PLEASANT HILL -- The Contra Costa County Superintendent of Schools will continue to be an elected position, despite the desire of some Board of Education members to convert it to an appointed role.
After months of debating whether to try to place a November measure before voters seeking approval to select the superintendent themselves, county trustees have unanimously agreed not to pursue the idea at this time.
Board Vice President Daniel Gomes, who initially came up with the plan, said he ended up voting against his own proposal last month because it would cost about $600,000 to put a measure on the ballot, which he and other trustees considered too expensive.
"I personally prefer having a stronger board than we have now," Gomes said Monday, "where we have one focus -- or you might say command of the agenda -- rather than having it divided between the superintendent and the board."
When Gomes first proposed converting the position, he cited raises given by Superintendent Joseph Ovick to some top administrators during the recession as a reason the board should have control over the county's top education leader.
At that time, Gomes and some other board members who opposed the raises felt helpless because they could not overrule Ovick without rejecting the entire budget.
Ovick did not seek re-election in the June 3 primary. He will be replaced by Superintendent-elect Karen Sakata, who won the seat with 61 percent of the votes.
Trustee Pamela Mirabella said Monday that she would like to revisit the idea of changing the way the county selects its superintendent, but might enlist the help of the state superintendent of public instruction and local legislators to pursue a statewide measure asking voters whether county boards of education should be allowed to appoint their superintendents.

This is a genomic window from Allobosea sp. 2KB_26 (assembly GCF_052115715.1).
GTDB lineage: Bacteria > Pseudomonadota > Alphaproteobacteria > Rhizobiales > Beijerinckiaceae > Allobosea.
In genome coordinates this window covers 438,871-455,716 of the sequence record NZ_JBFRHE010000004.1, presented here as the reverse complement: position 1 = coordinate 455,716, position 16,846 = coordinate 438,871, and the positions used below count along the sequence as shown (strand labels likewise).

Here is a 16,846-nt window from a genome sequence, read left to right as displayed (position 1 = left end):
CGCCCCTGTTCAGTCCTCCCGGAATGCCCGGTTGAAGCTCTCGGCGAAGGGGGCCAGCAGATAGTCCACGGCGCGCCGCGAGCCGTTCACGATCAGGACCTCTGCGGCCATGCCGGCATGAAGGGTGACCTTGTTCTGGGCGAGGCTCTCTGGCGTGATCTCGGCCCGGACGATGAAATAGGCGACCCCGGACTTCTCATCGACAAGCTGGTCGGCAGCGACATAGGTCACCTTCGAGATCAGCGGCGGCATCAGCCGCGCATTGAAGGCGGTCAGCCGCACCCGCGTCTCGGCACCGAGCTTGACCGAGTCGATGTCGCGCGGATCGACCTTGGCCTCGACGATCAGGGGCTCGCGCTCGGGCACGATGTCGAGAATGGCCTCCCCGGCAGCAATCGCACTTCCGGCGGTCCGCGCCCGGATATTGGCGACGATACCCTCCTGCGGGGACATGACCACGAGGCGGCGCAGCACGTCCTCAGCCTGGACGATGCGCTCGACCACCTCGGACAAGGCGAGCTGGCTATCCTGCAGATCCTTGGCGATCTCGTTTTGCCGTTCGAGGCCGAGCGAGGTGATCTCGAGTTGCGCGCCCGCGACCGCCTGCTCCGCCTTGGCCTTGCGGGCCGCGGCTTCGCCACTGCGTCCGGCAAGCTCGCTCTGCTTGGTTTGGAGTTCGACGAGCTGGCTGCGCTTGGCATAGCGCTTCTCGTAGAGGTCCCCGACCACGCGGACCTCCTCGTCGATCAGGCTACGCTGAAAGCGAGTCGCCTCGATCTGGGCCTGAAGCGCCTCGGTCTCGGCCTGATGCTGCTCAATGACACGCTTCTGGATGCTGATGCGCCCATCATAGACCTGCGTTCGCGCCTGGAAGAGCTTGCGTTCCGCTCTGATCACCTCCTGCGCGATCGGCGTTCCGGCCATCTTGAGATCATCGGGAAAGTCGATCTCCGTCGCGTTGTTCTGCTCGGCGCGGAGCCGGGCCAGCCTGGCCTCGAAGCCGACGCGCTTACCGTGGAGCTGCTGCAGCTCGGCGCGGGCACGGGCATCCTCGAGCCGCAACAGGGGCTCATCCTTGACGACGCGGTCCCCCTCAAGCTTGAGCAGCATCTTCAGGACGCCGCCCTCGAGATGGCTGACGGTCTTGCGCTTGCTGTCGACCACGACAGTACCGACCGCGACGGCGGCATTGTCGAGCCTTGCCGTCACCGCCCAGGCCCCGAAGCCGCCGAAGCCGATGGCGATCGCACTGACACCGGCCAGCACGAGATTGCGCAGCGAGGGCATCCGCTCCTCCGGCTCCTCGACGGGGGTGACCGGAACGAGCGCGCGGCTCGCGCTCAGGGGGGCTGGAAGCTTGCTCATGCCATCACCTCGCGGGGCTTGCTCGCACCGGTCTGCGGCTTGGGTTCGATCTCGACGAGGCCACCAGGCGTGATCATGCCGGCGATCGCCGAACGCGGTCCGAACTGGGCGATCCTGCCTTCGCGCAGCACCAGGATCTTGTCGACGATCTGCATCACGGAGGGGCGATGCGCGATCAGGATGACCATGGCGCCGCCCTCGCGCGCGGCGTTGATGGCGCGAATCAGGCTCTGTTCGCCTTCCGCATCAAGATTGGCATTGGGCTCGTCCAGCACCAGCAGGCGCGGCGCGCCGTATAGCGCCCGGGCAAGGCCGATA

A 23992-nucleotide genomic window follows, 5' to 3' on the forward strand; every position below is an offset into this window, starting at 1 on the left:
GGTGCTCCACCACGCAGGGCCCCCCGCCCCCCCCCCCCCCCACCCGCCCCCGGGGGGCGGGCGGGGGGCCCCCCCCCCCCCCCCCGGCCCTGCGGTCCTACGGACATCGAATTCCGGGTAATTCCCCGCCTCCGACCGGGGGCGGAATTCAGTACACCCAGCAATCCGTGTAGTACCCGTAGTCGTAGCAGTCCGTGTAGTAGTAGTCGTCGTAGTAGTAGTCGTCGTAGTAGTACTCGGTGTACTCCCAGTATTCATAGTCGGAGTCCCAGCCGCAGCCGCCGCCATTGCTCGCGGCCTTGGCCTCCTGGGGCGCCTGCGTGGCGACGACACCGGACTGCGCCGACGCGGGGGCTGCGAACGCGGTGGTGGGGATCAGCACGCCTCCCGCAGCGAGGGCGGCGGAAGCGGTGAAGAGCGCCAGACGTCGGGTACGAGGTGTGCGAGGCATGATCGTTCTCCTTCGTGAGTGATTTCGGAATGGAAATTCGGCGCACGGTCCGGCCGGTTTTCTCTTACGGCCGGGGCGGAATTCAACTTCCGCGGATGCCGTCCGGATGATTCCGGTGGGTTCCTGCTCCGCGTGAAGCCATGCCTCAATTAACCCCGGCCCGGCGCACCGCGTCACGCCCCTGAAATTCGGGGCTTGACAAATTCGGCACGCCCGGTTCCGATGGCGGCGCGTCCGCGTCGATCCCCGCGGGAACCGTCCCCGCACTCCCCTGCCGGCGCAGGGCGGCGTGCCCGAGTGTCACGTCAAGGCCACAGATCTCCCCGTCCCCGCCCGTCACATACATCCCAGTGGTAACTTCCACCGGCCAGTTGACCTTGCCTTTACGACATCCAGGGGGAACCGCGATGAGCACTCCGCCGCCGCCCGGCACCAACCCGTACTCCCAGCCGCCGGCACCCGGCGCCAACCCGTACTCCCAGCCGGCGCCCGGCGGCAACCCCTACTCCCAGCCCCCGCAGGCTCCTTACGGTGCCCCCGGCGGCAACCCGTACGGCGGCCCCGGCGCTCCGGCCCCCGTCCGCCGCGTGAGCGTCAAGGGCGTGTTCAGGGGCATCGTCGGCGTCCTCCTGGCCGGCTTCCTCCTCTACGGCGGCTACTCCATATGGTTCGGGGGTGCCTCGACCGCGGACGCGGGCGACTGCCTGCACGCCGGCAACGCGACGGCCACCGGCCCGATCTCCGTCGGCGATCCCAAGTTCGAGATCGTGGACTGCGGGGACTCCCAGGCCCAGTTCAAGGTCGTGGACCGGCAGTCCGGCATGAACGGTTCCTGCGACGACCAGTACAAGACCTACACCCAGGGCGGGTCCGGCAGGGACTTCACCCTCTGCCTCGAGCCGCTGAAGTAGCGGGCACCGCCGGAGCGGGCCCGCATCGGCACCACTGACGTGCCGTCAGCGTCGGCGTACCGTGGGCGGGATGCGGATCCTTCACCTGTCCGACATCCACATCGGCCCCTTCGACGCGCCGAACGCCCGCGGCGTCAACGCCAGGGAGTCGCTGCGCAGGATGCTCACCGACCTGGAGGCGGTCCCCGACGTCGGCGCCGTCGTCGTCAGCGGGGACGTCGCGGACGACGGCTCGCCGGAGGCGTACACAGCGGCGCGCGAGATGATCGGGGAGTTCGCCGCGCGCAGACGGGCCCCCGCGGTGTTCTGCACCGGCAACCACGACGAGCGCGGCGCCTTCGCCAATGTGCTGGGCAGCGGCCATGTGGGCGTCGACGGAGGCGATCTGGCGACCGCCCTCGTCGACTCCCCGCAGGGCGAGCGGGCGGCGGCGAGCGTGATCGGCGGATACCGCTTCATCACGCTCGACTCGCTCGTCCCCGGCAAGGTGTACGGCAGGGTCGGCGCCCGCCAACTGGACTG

"I have people interested, but it's a real hard sell," Mirabella said Monday. "Voters have no clue what the county board does."
Trustee Cynthia Ruehlig, who has opposed the idea all along, said before the June 18 vote that she did not believe any problems exist in the current system, according to the draft minutes. Ruehlig said the board should focus on policy and procedures and responsibilities outlined in the Education Code, while the superintendent should be responsible for the day-to-day operations of the County Office of Education, the minutes state.
The County Office of Education runs special education and alternative education sites. It also approves the budgets of local school districts and oversees some charter schools.
Trustee Richard Asadoorian had previously favored appointing the superintendent, but said the cost of the ballot measure was too high, according to the minutes. However, he expressed support for Mirabella's idea to pursue a statewide measure.
Trying to persuade voters to give up their rights to elect the superintendent could be an uphill battle, said Trustee Christine Deane in the minutes.
To see a legal opinion provided to the Contra Costa County Board of Education regarding placing a measure on the ballot, along with video clips from previous board discussions about the issue, visit www.contracostatimes.com.